The positions of farmers, growers, and fishermen vis-à-vis major buyers have been strengthened. That is the result of the new Dutch Act regarding unfair commercial practices in the agricultural and food supply chain. This new law offers food suppliers protection against various unfair practices such as late delivery and last-minute cancellation of orders. Violations of the prohibition of these practices can be penalized with fines or orders subject to periodic penalty payments. Starting November 1, the Netherlands Authority for Consumers and Markets (ACM) enforces compliance with these rules. If buyers do not comply with the rules, food suppliers will have the opportunity to file reports with ACM (in Dutch), also anonymously.
Food suppliers usually deal with major buyers, such as traders and supermarkets, which are able to set and change their purchase conditions unilaterally. Smaller food suppliers do not always have the confidence to confront their buyers with such situations because of the unequal balance of power. As a consequence, they may be harmed. The law now prohibits specific commercial practices employed by buyers including:
- Late payments (after 30 days for perishable products, and after 60 days for non-perishable products)
- Last-minute cancellations
- Changing arrangements unilaterally
- Retaliatory acts (for example, no special deals, no communications)
Several other practices are also prohibited, unless they have been agreed upon in writing. Think of returning unsold products without having to pay, or asking suppliers for reimbursements of the costs for storage, for adding products to the product range, for promotional activities such as marketing, and discounts on the products featured in promotions.
ACM is charged with enforcement of compliance with the act. ‘Food suppliers have the opportunity to file reports if they are dealing with an unfair commercial practice. They can also do so anonymously. ACM will then assess whether the practice is question is a structural practice. If that is the case, ACM can impose a fine on buyers. In the case of incidental disputes, the Dutch Foundation for Consumer Complaints Boards may be contacted’, says Chairman of the Board of ACM Martijn Snoep.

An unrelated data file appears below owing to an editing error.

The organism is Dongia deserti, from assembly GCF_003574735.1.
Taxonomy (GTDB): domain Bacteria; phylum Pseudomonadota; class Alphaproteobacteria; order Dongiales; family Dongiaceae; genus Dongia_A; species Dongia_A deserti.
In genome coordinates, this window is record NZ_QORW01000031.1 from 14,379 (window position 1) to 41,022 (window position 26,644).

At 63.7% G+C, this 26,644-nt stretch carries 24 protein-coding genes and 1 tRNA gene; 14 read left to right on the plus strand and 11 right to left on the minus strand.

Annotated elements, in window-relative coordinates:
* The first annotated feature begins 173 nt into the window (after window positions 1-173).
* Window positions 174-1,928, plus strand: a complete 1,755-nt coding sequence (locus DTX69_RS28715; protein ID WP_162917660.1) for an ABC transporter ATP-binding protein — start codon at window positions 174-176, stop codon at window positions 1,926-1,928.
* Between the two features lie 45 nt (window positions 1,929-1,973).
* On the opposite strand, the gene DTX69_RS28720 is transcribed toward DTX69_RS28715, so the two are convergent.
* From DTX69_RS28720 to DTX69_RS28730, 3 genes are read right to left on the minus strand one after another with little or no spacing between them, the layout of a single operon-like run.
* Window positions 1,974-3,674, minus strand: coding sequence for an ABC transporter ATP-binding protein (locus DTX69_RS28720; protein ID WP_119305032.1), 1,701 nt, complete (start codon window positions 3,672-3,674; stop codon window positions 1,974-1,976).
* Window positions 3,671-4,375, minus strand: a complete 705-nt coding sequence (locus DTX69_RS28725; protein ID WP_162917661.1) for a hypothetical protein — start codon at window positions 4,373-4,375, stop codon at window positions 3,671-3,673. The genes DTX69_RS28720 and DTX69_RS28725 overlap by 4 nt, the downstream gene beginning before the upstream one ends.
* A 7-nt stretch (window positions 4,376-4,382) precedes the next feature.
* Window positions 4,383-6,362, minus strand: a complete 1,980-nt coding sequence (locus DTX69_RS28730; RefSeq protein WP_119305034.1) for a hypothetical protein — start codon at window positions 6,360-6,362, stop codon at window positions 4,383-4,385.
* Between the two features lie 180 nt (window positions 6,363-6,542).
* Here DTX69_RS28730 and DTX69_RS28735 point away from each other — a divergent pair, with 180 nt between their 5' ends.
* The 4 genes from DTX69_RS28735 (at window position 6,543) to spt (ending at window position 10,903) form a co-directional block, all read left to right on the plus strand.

With this act, the Netherlands implements the EU directive that offers suppliers protection against unfair commercial practices. The act applies to farmers, growers, fishermen, and florists, among other professionals, but also to other suppliers of agricultural and food products (meat processors, dairy plants, and wholesalers) that supply retailers such as supermarkets. With a targeted campaign, ACM will inform food suppliers about the option of filing reports.
Starting in January 2022, suppliers can also contact the Dutch Foundation for Consumer Complaints Boards (in Dutch: De Geschillencommissie) for dispute settlement. The Dutch Foundation for Consumer Complaints Boards specifically adjudicates disputes between suppliers and buyers. Please note that the reporting procedure at ACM and the dispute settlement procedure at the Dutch Foundation for Consumer Complaints Boards are two separate procedures and are not connected to each other.